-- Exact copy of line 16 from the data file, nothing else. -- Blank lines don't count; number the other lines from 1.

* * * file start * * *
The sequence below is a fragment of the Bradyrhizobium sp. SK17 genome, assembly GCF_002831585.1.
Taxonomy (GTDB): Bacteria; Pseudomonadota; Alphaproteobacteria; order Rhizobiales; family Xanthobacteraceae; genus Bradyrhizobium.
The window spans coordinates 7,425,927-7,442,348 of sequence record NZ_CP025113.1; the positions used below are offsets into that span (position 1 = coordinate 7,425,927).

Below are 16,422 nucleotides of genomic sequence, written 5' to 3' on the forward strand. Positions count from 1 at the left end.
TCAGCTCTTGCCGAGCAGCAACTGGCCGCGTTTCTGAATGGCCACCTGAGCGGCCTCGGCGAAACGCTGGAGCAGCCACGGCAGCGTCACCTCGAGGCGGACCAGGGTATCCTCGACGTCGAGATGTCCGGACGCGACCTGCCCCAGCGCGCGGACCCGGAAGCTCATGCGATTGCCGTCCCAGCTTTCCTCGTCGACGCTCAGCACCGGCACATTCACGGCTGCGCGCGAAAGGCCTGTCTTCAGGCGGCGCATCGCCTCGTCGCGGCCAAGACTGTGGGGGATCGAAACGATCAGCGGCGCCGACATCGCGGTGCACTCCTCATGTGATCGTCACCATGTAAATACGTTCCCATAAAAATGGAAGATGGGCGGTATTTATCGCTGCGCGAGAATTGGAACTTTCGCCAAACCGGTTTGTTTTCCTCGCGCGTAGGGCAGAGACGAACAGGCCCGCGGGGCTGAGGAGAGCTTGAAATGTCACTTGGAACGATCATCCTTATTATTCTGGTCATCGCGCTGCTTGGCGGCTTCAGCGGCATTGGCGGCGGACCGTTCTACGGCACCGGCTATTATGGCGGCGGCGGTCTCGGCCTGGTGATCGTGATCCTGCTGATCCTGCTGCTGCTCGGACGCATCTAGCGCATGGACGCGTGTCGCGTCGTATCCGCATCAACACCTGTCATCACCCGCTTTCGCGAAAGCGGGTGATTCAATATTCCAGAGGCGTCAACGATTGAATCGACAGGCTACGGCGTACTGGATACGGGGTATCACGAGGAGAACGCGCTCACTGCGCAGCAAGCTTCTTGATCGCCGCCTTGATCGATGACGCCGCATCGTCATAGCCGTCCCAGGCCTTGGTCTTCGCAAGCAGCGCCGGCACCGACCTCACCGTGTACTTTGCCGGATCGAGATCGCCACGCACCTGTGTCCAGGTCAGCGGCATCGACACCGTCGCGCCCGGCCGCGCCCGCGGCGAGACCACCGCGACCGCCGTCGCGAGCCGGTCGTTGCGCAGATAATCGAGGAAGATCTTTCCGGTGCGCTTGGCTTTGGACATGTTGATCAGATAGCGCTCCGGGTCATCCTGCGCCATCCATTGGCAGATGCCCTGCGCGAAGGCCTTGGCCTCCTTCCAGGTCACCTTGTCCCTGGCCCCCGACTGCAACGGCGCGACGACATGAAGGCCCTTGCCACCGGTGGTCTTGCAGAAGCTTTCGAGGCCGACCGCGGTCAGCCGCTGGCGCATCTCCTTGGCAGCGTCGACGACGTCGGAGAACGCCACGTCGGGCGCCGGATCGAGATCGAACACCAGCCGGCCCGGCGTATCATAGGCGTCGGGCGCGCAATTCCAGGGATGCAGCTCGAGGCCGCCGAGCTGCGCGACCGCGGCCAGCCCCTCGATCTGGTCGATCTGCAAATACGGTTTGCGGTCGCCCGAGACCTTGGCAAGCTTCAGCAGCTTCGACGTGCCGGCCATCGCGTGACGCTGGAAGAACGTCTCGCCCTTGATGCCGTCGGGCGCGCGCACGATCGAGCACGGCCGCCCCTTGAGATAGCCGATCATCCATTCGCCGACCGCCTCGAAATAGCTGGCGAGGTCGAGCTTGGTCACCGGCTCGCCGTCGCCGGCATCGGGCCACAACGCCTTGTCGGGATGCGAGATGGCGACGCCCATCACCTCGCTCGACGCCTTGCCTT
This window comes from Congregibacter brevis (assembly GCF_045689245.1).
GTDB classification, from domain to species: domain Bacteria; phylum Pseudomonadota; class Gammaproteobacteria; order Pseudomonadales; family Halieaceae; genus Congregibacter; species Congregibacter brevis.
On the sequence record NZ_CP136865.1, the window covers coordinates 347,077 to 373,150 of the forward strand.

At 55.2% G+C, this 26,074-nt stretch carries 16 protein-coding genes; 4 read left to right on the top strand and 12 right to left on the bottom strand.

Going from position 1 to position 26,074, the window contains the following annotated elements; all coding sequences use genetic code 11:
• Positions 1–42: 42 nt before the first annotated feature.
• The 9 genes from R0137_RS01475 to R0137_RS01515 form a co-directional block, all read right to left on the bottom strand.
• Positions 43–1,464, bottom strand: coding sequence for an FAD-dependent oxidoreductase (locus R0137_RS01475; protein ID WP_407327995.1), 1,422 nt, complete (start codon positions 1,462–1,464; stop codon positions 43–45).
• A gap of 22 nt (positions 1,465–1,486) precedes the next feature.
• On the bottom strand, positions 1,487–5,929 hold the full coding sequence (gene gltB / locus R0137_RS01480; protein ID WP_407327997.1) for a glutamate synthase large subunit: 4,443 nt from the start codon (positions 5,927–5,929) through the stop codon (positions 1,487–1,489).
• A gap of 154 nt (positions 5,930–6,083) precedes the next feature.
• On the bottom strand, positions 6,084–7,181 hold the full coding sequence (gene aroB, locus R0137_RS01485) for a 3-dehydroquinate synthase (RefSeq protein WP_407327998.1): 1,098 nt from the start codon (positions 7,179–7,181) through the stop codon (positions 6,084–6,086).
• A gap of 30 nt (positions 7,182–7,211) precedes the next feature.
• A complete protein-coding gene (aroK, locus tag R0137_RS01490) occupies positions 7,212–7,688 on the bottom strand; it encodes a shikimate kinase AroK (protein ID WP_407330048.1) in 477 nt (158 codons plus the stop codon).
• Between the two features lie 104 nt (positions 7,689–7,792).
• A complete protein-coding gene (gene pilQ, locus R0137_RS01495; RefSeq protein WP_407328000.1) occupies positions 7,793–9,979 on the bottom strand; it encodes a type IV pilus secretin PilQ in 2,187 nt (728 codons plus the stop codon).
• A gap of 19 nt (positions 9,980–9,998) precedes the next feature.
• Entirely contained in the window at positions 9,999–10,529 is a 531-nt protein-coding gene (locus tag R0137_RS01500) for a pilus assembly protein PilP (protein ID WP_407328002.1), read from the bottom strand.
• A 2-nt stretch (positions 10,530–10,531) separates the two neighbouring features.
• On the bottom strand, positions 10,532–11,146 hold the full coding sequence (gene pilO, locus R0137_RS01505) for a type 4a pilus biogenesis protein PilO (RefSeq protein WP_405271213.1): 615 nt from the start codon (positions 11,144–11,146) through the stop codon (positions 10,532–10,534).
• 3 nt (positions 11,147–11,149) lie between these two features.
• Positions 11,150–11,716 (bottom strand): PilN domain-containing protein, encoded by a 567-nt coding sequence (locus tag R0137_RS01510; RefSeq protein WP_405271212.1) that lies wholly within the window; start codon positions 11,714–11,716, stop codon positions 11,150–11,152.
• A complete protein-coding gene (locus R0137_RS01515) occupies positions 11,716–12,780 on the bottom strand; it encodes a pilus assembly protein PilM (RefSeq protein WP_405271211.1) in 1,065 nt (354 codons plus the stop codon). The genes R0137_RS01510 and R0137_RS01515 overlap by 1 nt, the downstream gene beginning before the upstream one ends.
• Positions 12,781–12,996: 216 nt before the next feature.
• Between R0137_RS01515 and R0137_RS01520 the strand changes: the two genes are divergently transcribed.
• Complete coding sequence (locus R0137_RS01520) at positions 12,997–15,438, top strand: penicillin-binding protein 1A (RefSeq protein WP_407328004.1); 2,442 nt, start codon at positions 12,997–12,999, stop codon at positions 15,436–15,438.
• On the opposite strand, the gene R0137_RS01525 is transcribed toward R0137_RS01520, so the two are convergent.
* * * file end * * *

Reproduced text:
• A gap of 154 nt (positions 5,930–6,083) precedes the next feature.